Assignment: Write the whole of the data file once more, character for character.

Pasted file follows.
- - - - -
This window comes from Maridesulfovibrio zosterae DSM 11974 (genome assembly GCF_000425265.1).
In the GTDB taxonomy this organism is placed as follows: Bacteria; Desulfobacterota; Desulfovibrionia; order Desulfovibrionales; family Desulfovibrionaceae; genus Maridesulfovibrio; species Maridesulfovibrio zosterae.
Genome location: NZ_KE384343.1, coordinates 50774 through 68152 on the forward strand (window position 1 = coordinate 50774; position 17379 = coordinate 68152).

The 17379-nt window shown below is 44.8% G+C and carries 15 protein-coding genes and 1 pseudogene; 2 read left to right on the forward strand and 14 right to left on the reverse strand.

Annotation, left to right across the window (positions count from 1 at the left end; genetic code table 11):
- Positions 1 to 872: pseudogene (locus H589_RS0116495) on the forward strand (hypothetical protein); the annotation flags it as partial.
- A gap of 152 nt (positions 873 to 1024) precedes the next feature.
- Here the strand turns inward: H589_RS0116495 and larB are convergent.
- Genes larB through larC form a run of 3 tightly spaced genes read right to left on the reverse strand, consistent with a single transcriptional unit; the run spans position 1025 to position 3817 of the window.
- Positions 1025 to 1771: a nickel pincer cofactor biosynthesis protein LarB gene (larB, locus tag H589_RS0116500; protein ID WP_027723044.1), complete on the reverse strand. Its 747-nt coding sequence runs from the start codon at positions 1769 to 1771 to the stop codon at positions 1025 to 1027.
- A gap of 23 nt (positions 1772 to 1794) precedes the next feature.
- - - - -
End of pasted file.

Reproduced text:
This window comes from Maridesulfovibrio zosterae DSM 11974 (genome assembly GCF_000425265.1).
In the GTDB taxonomy this organism is placed as follows: Bacteria; Desulfobacterota; Desulfovibrionia; order Desulfovibrionales; family Desulfovibrionaceae; genus Maridesulfovibrio; species Maridesulfovibrio zosterae.
Genome location: NZ_KE384343.1, coordinates 50774 through 68152 on the forward strand (window position 1 = coordinate 50774; position 17379 = coordinate 68152).

The 17379-nt window shown below is 44.8% G+C and carries 15 protein-coding genes and 1 pseudogene; 2 read left to right on the forward strand and 14 right to left on the reverse strand.

Annotation, left to right across the window (positions count from 1 at the left end; genetic code table 11):
- Positions 1 to 872: pseudogene (locus H589_RS0116495) on the forward strand (hypothetical protein); the annotation flags it as partial.
- A gap of 152 nt (positions 873 to 1024) precedes the next feature.
- Here the strand turns inward: H589_RS0116495 and larB are convergent.
- Genes larB through larC form a run of 3 tightly spaced genes read right to left on the reverse strand, consistent with a single transcriptional unit; the run spans position 1025 to position 3817 of the window.
- Positions 1025 to 1771: a nickel pincer cofactor biosynthesis protein LarB gene (larB, locus tag H589_RS0116500; protein ID WP_027723044.1), complete on the reverse strand. Its 747-nt coding sequence runs from the start codon at positions 1769 to 1771 to the stop codon at positions 1025 to 1027.
- A gap of 23 nt (positions 1772 to 1794) precedes the next feature.